Liesel moved to California with her husband, daughter, and two Weimaraners in 2015, and very recently settled in Berkeley where she also works, at ELS Architecture and Urban Design.  With only one ARE left to complete, Liesel plans to become licensed in both Florida and California very soon.

ArchNews November 2017

November ArchNews is out now! Click the links below to read each article:

Project Profile: Megan Carter, AIA of CB Design
AIA East Bay Design Awards Reception and Presentation: November 28, 2017
Codes: Tiny Homes
CoolTechStuff: Colored Photovoltaics
Post-Disaster Safety Assessment Training
Members News
Firm Profile: Goring & Straja
Member Firm has Office Space for Rent
Member Profile: Len Freeman, Assoc. AIA
Take Over the AIA!
Call for Submissions: Grant for Housing Innovation

Member News – November 2017

Members Featured

Alex Bergtraun, AIA of Studio Bergtraun Architects was featured in East Bay Times for his involvement as an Eagler Mentor in the design and building of a Solano Avenue Parklet.
Click here to read the article.




Chris Craiker, AIA spoke to the Napa Valley Register about the rise in popularity of secondary housing conversions in Napa. Click here to read the article.

Len Freeman, Assoc. AIA: Member Profile

Len Freeman, Assoc. AIA is a 2011 graduate of the University of Texas, Arlington where he earned a Bachelor of Science degree in architecture.  As a current member of the National Council of Architectural Registration Board as well as new associate member of the American Institute of Architects, Freeman is on his way as he pursues licensure­­­­­.

Freeman comes from a rigorous academic background that began while attending Oakland Technical High School’s engineering academy in Oakland, which influenced his professional career. With the knowledge he learned, he progressed into his undergraduate studies.  It was not until undergrad that he faced great challenges – sleepless days, nights, months and years that tested his loyalty to his profession. Nevertheless, his dedication allowed him to prevail and he blossomed into the strong critical thinker that he is today. His unique pattern of thought lives between space and anti-space.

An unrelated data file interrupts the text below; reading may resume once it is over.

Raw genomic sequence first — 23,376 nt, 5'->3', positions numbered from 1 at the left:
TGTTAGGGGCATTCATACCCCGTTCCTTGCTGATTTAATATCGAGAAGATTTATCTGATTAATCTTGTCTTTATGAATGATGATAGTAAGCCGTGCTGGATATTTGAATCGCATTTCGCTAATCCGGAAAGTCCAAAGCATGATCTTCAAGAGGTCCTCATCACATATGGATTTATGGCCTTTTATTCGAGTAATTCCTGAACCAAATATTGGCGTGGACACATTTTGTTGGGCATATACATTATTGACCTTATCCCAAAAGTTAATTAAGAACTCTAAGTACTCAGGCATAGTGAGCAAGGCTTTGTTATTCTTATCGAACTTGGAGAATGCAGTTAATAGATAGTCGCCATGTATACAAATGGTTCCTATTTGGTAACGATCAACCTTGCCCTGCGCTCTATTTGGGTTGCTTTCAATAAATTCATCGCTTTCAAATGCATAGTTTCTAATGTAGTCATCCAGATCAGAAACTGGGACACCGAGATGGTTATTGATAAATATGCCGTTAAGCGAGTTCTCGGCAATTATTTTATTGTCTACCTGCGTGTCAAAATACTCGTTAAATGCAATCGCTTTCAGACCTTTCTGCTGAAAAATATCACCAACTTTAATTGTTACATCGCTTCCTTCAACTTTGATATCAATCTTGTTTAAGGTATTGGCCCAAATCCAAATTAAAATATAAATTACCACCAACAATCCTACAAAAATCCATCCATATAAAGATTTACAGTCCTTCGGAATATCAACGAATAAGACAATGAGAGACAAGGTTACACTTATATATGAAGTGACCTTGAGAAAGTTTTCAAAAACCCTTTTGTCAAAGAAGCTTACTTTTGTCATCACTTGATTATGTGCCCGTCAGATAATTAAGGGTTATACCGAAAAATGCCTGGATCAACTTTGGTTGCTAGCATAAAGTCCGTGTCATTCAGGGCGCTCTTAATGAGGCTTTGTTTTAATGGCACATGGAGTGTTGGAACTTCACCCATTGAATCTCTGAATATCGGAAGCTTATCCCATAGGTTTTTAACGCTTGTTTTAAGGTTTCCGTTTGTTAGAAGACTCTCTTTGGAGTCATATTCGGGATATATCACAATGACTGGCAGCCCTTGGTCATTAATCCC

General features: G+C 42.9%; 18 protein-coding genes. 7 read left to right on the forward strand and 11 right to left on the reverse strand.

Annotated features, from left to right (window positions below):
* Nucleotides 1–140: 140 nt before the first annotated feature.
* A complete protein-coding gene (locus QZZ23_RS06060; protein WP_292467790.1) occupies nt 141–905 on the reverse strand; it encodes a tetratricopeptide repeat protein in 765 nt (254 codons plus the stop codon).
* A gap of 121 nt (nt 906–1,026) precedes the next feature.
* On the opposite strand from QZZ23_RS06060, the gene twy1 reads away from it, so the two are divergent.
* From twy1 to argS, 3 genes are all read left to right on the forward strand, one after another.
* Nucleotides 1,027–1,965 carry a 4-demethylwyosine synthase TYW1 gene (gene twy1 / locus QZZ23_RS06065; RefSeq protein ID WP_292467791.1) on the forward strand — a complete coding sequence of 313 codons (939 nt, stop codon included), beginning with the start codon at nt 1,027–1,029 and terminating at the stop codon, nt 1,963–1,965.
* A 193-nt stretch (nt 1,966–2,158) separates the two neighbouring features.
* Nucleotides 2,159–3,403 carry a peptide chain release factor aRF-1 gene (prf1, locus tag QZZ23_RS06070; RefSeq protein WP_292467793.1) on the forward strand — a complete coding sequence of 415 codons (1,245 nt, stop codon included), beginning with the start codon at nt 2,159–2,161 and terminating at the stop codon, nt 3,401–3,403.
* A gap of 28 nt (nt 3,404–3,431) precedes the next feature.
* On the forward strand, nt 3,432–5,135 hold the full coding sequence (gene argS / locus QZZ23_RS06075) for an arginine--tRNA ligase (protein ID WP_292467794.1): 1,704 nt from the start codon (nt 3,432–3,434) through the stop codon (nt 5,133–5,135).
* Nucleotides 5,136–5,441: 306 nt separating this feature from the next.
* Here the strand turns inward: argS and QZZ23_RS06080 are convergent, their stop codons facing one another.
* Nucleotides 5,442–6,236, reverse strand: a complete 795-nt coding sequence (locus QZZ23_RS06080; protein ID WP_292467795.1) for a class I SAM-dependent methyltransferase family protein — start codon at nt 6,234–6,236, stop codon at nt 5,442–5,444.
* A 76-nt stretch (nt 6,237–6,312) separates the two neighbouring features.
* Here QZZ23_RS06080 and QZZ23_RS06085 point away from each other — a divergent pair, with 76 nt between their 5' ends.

He has worked on a variety of project types including, K-12, higher education, residential, commercial and retail architecture. The diversity in project types has helped Freeman grow personally and professionally within the realm of design. In his past role as a project leader, he learned how technology affects project work flows. He also managed the production standards development, while handling construction schedules, budgets, agency requirements. He did all this while performing a variety of tasks involving schematic design and construction administration.

Freeman works as a senior project coordinator for BRW Architects in San Francisco. There he focuses on a variety of municipal, civic and fire station tenant innovation projects. While working with these various projects throughout California and Texas, he upholds the company’s values and commitment to client service. Freeman is unwavering, independent and jumps hurdles without batting an eye. His demeanor remains very calm and professional under pressure and he continues to have fun throughout this evolving world of architecture. My mission in life is not merely to survive, but to thrive; and to do so with some passion, some compassion, some humor, and some style.  -Mya Angelou

Tiny Homes: Codes

Kerwin Lee, AIA, CASp

Sparked by all of the conservation efforts, tiny homes have recently been presented in TV programs and other forms of media.  Call it a social movement – where people are choosing to downsize the space they live in. The most popular reasons for downsizing includes environmental concerns, financial concerns, and the desire for more time and freedom from the cost and effort of having a large home. One solution is to live smaller. While tiny houses are not for everyone, there are some good aspects for this approach. The typical American home is over 2,000 square feet, whereas the typical small or tiny house is between 100 and 400 square feet.